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Get the Most Out of Your Doctor's Appointment

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On Thursdays, I never miss the Skin Deep column in the New York Times. Several weeks ago, the author, Camille Sweeney, discussed how cosmetic surgeons try to weed out patients who have unreasonable expectations or those that are likely to be "problem patients" because they will never be satisfied with their treatments. The column got me thinking about my patient encounters and it made me consider the other side of the coin: how to become an "ideal patient" and get the most out of your doctor's appointment. Here are some tips:

1. Think about an agenda before the appointment and write it down if necessary. I find this works best if patients can limit this agenda to a list of 3 main goals, which will give us time to fully discuss each issue, examine the problem and come up with a solution. The agenda also gives us something to refer to at the end and make sure that the patient is satisfied with the visit. If the patient has more than 3 issues, it may be best to address additional issues in follow-up visits.

2. Know your health history. Until Google develops internet software that will allow each person to access their health history online , we have to keep old fashioned medical records. It's a good idea to bring a list of all the medications that you are taking to your appointment, or even to bring the actual bottles and tubes with you. I can't tell you how many times patients tell me things like "I've been using a cream that comes in a white tube with purple lettering." That could be anything from retin-a to an antibiotic and doesn't help me devise your treatment plan. It's also a good idea to keep copies of your test and biopsy results and bring them with you in case you or some physician that you see needs to refer to them. Know what diseases run in your family so your doctor can be attuned to any hereditary conditions that may affect you.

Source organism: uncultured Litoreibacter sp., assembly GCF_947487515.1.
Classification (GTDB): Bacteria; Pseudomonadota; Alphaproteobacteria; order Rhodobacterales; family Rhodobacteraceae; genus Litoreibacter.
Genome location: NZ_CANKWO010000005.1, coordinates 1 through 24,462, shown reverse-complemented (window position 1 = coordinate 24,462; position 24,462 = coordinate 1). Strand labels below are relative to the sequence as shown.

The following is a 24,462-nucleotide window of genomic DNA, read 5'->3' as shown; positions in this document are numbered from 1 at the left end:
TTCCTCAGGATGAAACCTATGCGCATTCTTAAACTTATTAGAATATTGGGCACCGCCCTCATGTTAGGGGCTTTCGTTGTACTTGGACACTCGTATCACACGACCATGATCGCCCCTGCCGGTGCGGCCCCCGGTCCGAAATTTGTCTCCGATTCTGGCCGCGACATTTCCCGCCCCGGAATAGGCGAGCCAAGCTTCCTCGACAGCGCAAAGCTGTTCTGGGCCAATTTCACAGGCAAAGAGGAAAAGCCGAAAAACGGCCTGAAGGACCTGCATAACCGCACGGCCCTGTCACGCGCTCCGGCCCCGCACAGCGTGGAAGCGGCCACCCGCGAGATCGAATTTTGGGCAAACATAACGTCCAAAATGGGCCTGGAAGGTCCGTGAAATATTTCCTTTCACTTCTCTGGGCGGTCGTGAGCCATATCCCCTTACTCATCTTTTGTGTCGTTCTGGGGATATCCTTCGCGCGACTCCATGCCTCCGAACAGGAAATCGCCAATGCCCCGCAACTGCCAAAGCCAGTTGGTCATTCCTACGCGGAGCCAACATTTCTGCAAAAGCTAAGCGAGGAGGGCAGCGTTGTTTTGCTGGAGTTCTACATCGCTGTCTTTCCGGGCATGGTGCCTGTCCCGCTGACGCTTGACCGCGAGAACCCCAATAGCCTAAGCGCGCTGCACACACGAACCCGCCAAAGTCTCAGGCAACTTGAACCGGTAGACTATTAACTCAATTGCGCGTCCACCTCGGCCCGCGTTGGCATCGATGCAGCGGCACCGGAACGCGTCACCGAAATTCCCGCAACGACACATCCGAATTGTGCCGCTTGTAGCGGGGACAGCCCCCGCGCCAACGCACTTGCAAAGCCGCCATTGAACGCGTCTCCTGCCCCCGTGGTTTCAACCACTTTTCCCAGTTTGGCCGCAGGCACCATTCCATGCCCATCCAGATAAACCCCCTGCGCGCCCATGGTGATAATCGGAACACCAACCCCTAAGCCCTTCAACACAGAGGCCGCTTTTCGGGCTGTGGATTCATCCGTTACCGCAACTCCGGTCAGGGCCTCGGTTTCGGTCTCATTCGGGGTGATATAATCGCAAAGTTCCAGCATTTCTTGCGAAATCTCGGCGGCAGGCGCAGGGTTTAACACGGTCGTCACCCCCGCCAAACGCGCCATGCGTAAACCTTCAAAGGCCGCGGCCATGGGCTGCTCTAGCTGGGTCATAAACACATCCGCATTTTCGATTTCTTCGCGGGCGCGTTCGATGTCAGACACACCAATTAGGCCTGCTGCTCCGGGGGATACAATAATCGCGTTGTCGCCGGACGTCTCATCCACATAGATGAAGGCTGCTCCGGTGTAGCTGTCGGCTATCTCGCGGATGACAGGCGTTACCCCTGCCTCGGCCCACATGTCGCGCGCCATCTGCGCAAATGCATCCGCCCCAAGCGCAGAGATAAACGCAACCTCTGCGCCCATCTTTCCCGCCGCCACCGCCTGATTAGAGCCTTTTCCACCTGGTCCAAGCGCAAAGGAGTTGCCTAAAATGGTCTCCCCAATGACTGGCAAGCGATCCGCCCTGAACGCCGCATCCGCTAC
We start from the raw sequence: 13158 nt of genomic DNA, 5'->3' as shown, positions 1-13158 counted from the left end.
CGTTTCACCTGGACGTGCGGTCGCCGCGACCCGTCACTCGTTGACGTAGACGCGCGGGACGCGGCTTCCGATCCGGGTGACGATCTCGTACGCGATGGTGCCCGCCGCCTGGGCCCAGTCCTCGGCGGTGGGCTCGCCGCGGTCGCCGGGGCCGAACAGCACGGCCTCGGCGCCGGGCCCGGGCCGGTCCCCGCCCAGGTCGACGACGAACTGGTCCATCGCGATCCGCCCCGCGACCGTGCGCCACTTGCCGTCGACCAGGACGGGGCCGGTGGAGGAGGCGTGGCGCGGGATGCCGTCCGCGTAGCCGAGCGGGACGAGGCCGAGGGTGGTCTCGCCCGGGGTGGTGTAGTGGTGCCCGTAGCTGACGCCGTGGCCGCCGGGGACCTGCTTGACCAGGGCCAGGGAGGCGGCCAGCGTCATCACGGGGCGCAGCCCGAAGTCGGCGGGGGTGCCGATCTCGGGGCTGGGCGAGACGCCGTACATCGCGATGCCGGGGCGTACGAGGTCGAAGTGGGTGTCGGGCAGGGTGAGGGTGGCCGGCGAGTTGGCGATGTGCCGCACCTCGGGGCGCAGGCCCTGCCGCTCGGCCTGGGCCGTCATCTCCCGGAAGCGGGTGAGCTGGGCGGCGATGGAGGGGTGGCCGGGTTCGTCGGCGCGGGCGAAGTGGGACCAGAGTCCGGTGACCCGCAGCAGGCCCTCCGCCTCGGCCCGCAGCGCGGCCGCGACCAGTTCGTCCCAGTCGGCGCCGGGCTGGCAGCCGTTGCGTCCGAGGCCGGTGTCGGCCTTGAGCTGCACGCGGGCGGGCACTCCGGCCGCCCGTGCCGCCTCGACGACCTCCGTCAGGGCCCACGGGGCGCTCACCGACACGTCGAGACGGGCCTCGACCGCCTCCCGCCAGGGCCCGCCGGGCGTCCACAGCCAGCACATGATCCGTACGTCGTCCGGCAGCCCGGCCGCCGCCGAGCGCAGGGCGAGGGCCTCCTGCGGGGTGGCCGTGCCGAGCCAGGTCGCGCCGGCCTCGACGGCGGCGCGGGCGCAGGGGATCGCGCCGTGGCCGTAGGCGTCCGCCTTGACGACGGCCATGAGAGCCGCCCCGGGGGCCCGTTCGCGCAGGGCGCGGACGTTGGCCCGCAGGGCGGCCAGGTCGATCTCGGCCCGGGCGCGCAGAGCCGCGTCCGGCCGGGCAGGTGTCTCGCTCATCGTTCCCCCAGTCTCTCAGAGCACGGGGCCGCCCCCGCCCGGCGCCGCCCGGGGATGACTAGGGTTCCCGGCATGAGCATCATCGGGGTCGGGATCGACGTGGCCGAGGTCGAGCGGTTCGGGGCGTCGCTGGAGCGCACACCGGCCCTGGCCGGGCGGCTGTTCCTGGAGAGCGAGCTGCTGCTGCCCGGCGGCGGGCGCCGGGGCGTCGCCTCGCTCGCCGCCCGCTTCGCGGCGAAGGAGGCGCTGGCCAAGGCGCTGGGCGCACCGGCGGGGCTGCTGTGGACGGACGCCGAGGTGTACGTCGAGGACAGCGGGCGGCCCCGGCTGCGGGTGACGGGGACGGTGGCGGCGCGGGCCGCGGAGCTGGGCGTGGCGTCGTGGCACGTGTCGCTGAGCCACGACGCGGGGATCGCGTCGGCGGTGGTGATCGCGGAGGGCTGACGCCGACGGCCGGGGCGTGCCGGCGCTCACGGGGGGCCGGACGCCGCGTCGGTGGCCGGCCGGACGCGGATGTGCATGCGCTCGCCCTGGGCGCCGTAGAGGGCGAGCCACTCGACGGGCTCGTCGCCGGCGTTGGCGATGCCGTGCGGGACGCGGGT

3. Be a patient patient. I value my patients' time but even the most conscientious physician can run late due to long procedures or unexpected emergencies. Patients can help medical offices run smoothly by arriving early to fill out paperwork and insurance forms, especially if it is the first time you are seeing this doctor. A lot of practices including mine offer these forms online so that people can fill them out at their leisure. Please allow plenty of time for you visit: don't put only 30 minutes on your parking meter and have to run out half way through the visit to add more quarters and you'll feel less stressed if you don't book another appointment across town 20 minutes after your scheduled appointment with your doctor. Realize that even if the doctor is running late, you will receive their complete unhurried attention and your patience will be much appreciated. You greatly increase your chances of being seen on time if you book the first appointment of the day or the first appointment after lunch.

4. Know what your insurance covers. Most physicians participate in numerous insurance plans and couldn't even begin to tackle the intricate details of your plan. We employ multiple people who do this for us and they are more than willing to help you figure out your coverage. Please realize that many things such as laser hair removal, removing that freckle that you don't like, and botoxing wrinkles, are not considered medically necessary and are never covered by insurance plans.

5. Treat the nurses and secretaries as an extension of the doctor. Every member of the office is a valuable member of the health care team committed to providing you with the best care. I couldn't function without my great staff and I feel insulted if people are rude to them.

I truly believe that quality health care is based on a partnership between the patient and the doctor that relies on common courtesy.

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